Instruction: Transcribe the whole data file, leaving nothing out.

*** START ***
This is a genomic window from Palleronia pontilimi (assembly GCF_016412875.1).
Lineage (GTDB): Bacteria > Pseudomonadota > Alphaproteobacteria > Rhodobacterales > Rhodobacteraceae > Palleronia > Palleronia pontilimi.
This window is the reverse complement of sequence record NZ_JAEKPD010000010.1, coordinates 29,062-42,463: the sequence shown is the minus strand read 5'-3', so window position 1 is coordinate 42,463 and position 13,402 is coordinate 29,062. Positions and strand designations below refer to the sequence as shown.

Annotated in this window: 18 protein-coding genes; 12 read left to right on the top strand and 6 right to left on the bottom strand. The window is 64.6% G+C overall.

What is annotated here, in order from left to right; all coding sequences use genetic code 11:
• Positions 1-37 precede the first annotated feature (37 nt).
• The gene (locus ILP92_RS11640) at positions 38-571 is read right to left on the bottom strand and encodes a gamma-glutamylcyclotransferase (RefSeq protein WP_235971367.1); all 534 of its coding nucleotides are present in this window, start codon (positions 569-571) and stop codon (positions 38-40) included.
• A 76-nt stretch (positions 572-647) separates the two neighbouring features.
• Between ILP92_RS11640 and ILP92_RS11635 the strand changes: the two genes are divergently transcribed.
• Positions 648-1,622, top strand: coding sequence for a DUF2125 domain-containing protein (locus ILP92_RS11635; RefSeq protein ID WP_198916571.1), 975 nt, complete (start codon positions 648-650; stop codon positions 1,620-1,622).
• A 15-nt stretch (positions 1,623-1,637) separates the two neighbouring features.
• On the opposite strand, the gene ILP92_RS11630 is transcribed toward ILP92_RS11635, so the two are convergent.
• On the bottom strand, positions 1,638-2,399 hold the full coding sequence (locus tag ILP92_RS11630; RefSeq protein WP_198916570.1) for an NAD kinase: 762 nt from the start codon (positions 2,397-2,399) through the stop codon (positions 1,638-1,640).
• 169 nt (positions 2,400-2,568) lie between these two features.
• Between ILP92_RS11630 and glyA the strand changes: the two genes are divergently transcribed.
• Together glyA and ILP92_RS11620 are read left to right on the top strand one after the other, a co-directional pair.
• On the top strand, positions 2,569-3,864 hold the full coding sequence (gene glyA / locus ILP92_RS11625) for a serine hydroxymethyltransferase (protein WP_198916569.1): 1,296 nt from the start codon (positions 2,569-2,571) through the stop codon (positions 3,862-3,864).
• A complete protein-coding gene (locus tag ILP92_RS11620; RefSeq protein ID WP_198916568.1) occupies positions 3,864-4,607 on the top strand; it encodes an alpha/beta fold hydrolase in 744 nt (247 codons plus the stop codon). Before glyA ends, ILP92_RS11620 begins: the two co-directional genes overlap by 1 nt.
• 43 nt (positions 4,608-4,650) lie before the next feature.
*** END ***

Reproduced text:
This is a genomic window from Palleronia pontilimi (assembly GCF_016412875.1).
Lineage (GTDB): Bacteria > Pseudomonadota > Alphaproteobacteria > Rhodobacterales > Rhodobacteraceae > Palleronia > Palleronia pontilimi.
This window is the reverse complement of sequence record NZ_JAEKPD010000010.1, coordinates 29,062-42,463: the sequence shown is the minus strand read 5'-3', so window position 1 is coordinate 42,463 and position 13,402 is coordinate 29,062. Positions and strand designations below refer to the sequence as shown.

Annotated in this window: 18 protein-coding genes; 12 read left to right on the top strand and 6 right to left on the bottom strand. The window is 64.6% G+C overall.

What is annotated here, in order from left to right; all coding sequences use genetic code 11:
• Positions 1-37 precede the first annotated feature (37 nt).
• The gene (locus ILP92_RS11640) at positions 38-571 is read right to left on the bottom strand and encodes a gamma-glutamylcyclotransferase (RefSeq protein WP_235971367.1); all 534 of its coding nucleotides are present in this window, start codon (positions 569-571) and stop codon (positions 38-40) included.
• A 76-nt stretch (positions 572-647) separates the two neighbouring features.
• Between ILP92_RS11640 and ILP92_RS11635 the strand changes: the two genes are divergently transcribed.
• Positions 648-1,622, top strand: coding sequence for a DUF2125 domain-containing protein (locus ILP92_RS11635; RefSeq protein ID WP_198916571.1), 975 nt, complete (start codon positions 648-650; stop codon positions 1,620-1,622).
• A 15-nt stretch (positions 1,623-1,637) separates the two neighbouring features.
• On the opposite strand, the gene ILP92_RS11630 is transcribed toward ILP92_RS11635, so the two are convergent.
• On the bottom strand, positions 1,638-2,399 hold the full coding sequence (locus tag ILP92_RS11630; RefSeq protein WP_198916570.1) for an NAD kinase: 762 nt from the start codon (positions 2,397-2,399) through the stop codon (positions 1,638-1,640).
• 169 nt (positions 2,400-2,568) lie between these two features.
• Between ILP92_RS11630 and glyA the strand changes: the two genes are divergently transcribed.
• Together glyA and ILP92_RS11620 are read left to right on the top strand one after the other, a co-directional pair.
• On the top strand, positions 2,569-3,864 hold the full coding sequence (gene glyA / locus ILP92_RS11625) for a serine hydroxymethyltransferase (protein WP_198916569.1): 1,296 nt from the start codon (positions 2,569-2,571) through the stop codon (positions 3,862-3,864).
• A complete protein-coding gene (locus tag ILP92_RS11620; RefSeq protein ID WP_198916568.1) occupies positions 3,864-4,607 on the top strand; it encodes an alpha/beta fold hydrolase in 744 nt (247 codons plus the stop codon). Before glyA ends, ILP92_RS11620 begins: the two co-directional genes overlap by 1 nt.
• 43 nt (positions 4,608-4,650) lie before the next feature.